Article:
Nine out of ten Americans believe students with "unpopular opinions" should be able to speak up without fear of retribution, according to a new survey.

The poll, conducted in late February and released Tuesday by The Fund for American Studies (TFAS), a conservative nonprofit, asked a sampling of Americans whether they believe "students with unpopular opinions should be able to express their thoughts without fear of punishment." Seventy-two percent "strongly supported" that statement, with another 18 percent "somewhat" supporting it. Only three percent and five percent were strongly and somewhat opposed respectively.

The poll, which surveyed 803 adults with a 3.5 percent margin of error, was taken weeks after the University of California, Berkeley erupted in violence over an anti-liberal speaker's planned lecture, resulting in a campus-wide lockdown and criticism from President Trump.

Political tensions on college campuses have escalated dramatically in recent years. The TFAS survey is a strong confirmation that the rest of the country is looking to academia with disapproval over its treatment of ideological minorities.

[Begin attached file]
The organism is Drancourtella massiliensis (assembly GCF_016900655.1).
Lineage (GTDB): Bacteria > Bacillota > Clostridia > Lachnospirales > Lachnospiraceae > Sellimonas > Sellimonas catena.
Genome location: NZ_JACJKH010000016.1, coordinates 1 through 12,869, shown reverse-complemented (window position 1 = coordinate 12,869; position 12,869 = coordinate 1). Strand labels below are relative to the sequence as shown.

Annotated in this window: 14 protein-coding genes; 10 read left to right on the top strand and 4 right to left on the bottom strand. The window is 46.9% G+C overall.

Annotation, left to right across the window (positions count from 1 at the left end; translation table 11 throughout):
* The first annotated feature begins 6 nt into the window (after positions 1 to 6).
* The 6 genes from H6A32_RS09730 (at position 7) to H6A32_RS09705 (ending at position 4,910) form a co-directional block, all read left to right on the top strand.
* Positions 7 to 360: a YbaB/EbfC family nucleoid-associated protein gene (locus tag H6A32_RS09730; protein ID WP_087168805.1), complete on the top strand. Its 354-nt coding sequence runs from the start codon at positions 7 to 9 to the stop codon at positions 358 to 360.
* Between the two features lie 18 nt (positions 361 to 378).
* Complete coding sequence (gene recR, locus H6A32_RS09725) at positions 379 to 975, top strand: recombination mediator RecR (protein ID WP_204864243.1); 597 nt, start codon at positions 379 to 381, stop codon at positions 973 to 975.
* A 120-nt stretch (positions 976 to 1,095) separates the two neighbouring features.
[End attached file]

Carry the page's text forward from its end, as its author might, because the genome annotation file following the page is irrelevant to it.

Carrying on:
Though intimidating conservative students into silence is mainstream on college campuses, most people in this country want leaders in higher education to make the institutional reforms necessary to correct that practice.

Rep. Sean Duffy, R-Wis., asked education secretary Betsy DeVos to take the necessary steps to protect free speech on taxpayer-funded campuses in a letter sent last Friday. Given these results, it would be wise of DeVos to follow through.

Emily Jashinsky is a commentary writer for the Washington Examiner.